Dumb Devices:  Remember the infamous clapper? Well the idea behind that “dumb device” is now brilliant. Companies like Hue are creating wifi-enabled lightbulbs that you can turn control via web or app. But what about our credit cards? Visa and Mastercard both have unveiled credit cards with screens and keyboards in Europe in 2010. But how does this attribute to the web? Are they equipped to provide the same security like those we feel we get in-store transactions? Designers now need to be conscious of what the future holds; be future-proof.

Letting Robots do the work: Guardian’s iPad app is a good example of “letting robots do the work.” By automating their content, the robots reads scripts & original indesign files where the print issue was designed. It also reads the size & placement of each article and encodes that into metadata of the content API. The robots then use this data for editorial priority, allowing them to make decisions for how to place the articles in the app.

A cloud of social devices: Which brings Josh to the most important element of mobile design: How do we have a set of truly social devices that are accessible to us when we need them, and out of the way when we don’t but that are still doing our work? His suggestion is simple (or so he makes it seem) You take all these trends, sensors, mirroring, remote control, migrating control, and passive interfaces, and do more than just build an app. You build a service.

Check out a little sneak peek into Josh’s talk here.

With so much incredible innovation out there, it’s really remarkable to even grasp the concept of things becoming even more innovative. Josh’s talk opened my eyes up to the astounding world of mobile design, and not just that, but the cutting edge technologies that are just emerging. The fashion tech space, while big in our eyes, is still small and so often we’re locked in to what’s happening in our little world that we forget to look beyond that. Having seen so much in the fashion tech space already, I’m incredibly optimistic about seeing more and more technologies being embraced by the fashion industry. If this is not an indicator that more exciting applications and platforms are heading our way, then I don’t know what is. Prepare for an astounding future — a future of REAL technology in fashion.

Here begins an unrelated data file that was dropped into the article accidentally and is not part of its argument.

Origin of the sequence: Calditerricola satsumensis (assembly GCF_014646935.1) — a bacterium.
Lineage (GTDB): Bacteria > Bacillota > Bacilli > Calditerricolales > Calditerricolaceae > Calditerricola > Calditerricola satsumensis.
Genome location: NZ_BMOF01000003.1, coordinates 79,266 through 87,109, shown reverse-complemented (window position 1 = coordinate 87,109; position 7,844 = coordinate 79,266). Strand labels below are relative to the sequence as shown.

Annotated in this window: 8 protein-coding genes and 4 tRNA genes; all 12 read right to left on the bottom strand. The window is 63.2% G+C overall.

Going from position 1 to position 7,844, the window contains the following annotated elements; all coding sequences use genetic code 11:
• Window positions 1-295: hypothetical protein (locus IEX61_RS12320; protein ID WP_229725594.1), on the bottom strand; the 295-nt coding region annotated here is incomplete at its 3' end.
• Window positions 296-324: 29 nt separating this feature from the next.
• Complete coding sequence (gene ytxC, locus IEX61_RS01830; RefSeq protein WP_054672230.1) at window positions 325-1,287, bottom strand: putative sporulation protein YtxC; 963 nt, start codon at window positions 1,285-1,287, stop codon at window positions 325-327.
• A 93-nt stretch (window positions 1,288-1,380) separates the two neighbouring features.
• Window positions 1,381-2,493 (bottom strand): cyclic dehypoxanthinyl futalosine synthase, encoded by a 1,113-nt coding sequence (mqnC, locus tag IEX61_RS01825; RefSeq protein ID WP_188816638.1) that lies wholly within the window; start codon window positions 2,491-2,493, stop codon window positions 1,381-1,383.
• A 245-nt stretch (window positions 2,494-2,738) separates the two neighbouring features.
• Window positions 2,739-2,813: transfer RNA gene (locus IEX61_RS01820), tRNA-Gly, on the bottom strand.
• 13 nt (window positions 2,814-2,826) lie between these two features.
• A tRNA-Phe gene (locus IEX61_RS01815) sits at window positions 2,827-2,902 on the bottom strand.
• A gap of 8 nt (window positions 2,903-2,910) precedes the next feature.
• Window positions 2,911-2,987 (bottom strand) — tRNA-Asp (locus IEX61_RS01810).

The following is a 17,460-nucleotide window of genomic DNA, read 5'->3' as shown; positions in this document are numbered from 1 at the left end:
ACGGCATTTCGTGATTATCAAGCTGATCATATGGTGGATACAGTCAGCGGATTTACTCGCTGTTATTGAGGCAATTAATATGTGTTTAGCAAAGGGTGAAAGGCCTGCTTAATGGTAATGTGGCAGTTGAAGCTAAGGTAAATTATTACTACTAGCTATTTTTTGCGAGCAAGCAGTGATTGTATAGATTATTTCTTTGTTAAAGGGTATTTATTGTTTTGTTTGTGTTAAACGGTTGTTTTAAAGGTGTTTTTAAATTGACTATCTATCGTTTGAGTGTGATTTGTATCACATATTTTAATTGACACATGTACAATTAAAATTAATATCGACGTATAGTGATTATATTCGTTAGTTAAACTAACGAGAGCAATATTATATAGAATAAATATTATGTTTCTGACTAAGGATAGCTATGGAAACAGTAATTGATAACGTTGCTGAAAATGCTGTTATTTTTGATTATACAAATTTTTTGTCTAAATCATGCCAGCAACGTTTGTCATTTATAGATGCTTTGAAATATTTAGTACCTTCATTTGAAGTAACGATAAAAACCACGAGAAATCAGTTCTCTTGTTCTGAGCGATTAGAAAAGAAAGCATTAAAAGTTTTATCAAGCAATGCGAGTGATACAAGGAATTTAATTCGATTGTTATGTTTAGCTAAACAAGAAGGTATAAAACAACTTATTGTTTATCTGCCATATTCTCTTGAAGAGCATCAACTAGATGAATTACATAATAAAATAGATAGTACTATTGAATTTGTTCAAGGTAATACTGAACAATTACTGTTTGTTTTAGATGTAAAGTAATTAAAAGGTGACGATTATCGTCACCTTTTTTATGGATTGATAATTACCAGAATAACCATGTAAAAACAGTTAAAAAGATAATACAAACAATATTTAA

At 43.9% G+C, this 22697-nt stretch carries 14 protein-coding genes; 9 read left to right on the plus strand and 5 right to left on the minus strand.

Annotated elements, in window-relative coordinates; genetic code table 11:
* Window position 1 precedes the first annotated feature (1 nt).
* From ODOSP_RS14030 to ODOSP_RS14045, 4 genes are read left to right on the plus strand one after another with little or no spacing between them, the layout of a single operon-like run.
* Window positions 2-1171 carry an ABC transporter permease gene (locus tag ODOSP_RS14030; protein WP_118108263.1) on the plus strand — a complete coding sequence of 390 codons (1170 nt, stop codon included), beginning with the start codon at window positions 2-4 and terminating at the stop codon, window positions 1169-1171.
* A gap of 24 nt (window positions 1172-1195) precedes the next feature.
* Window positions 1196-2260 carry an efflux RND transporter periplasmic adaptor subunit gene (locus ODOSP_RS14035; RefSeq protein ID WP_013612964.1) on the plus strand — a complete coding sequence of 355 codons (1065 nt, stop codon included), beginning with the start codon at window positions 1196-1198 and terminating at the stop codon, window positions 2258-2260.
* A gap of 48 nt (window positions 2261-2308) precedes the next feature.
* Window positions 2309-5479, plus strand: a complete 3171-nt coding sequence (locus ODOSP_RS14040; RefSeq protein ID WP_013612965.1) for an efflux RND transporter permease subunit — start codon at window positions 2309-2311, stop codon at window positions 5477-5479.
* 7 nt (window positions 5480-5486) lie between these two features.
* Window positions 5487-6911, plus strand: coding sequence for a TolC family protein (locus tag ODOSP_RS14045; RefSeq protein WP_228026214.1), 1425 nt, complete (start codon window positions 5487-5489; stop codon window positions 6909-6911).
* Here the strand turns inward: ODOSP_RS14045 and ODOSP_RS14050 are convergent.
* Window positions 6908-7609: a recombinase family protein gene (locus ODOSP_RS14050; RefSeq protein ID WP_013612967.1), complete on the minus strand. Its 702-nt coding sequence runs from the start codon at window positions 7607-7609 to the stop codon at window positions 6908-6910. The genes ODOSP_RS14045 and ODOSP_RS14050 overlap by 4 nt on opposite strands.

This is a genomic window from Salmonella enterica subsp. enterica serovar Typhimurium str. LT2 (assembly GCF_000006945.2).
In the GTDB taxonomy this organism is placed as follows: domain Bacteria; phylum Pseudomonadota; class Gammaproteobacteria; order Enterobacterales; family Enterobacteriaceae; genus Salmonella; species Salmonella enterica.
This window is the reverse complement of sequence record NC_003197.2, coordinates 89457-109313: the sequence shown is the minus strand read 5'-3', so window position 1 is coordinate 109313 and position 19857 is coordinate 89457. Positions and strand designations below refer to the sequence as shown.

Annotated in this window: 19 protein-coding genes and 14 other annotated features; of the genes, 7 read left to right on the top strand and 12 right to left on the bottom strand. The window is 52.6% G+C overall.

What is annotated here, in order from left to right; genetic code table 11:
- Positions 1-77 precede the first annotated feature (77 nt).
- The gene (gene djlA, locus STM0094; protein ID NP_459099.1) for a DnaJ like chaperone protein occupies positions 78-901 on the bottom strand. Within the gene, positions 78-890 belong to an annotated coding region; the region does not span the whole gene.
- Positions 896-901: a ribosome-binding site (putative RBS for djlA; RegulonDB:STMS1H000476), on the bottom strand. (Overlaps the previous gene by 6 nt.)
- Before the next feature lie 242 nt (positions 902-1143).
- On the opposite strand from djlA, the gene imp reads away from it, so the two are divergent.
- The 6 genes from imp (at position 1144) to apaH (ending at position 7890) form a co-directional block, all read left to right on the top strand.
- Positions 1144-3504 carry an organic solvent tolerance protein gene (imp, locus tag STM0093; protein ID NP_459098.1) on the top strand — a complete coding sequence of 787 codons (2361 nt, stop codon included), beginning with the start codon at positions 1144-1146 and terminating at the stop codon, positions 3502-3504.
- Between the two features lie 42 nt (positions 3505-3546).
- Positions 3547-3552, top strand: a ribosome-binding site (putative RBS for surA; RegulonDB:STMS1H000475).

Cyndi Ramirez was Third Wave Fashion’s Brand & Business Development Manager. Third Wave Fashion has been your fashion tech think tank since 2011. We publish the first ever printed fashion tech magazine, Third Wave.  Follow us on Twitter or subscribe to our newsletter to stay on top of the latest in fashion tech + wearables.